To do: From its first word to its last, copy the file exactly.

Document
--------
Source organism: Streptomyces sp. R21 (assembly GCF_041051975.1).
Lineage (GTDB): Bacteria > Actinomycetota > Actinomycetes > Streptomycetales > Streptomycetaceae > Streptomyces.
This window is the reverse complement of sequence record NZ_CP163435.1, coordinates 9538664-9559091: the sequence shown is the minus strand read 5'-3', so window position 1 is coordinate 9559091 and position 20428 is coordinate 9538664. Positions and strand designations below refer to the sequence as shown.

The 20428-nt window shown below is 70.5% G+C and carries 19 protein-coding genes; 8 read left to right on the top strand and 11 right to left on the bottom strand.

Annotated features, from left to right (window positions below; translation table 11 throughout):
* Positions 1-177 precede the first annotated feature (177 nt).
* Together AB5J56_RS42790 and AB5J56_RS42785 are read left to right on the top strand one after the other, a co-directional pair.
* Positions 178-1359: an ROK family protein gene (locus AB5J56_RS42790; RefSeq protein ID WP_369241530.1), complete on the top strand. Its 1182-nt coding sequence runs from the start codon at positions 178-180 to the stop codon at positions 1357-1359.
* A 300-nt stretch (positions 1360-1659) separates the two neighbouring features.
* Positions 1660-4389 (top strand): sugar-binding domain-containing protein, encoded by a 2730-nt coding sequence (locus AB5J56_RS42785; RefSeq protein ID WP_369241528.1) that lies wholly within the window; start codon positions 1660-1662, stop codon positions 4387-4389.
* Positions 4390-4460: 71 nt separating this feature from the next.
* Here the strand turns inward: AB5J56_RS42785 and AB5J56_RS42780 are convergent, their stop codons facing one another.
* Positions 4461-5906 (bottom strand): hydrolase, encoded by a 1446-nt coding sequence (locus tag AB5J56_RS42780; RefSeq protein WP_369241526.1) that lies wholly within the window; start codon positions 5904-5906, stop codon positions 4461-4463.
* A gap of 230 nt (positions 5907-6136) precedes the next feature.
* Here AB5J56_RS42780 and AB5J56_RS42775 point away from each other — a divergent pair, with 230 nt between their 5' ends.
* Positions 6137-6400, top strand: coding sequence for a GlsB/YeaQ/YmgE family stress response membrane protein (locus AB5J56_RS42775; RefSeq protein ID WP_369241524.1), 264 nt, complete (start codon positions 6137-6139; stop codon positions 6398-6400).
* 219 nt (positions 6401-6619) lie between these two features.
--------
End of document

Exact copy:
Source organism: Streptomyces sp. R21 (assembly GCF_041051975.1).
Lineage (GTDB): Bacteria > Actinomycetota > Actinomycetes > Streptomycetales > Streptomycetaceae > Streptomyces.
This window is the reverse complement of sequence record NZ_CP163435.1, coordinates 9538664-9559091: the sequence shown is the minus strand read 5'-3', so window position 1 is coordinate 9559091 and position 20428 is coordinate 9538664. Positions and strand designations below refer to the sequence as shown.

The 20428-nt window shown below is 70.5% G+C and carries 19 protein-coding genes; 8 read left to right on the top strand and 11 right to left on the bottom strand.

Annotated features, from left to right (window positions below; translation table 11 throughout):
* Positions 1-177 precede the first annotated feature (177 nt).
* Together AB5J56_RS42790 and AB5J56_RS42785 are read left to right on the top strand one after the other, a co-directional pair.
* Positions 178-1359: an ROK family protein gene (locus AB5J56_RS42790; RefSeq protein ID WP_369241530.1), complete on the top strand. Its 1182-nt coding sequence runs from the start codon at positions 178-180 to the stop codon at positions 1357-1359.
* A 300-nt stretch (positions 1360-1659) separates the two neighbouring features.
* Positions 1660-4389 (top strand): sugar-binding domain-containing protein, encoded by a 2730-nt coding sequence (locus AB5J56_RS42785; RefSeq protein ID WP_369241528.1) that lies wholly within the window; start codon positions 1660-1662, stop codon positions 4387-4389.
* Positions 4390-4460: 71 nt separating this feature from the next.
* Here the strand turns inward: AB5J56_RS42785 and AB5J56_RS42780 are convergent, their stop codons facing one another.
* Positions 4461-5906 (bottom strand): hydrolase, encoded by a 1446-nt coding sequence (locus tag AB5J56_RS42780; RefSeq protein WP_369241526.1) that lies wholly within the window; start codon positions 5904-5906, stop codon positions 4461-4463.
* A gap of 230 nt (positions 5907-6136) precedes the next feature.
* Here AB5J56_RS42780 and AB5J56_RS42775 point away from each other — a divergent pair, with 230 nt between their 5' ends.
* Positions 6137-6400, top strand: coding sequence for a GlsB/YeaQ/YmgE family stress response membrane protein (locus AB5J56_RS42775; RefSeq protein ID WP_369241524.1), 264 nt, complete (start codon positions 6137-6139; stop codon positions 6398-6400).
* 219 nt (positions 6401-6619) lie between these two features.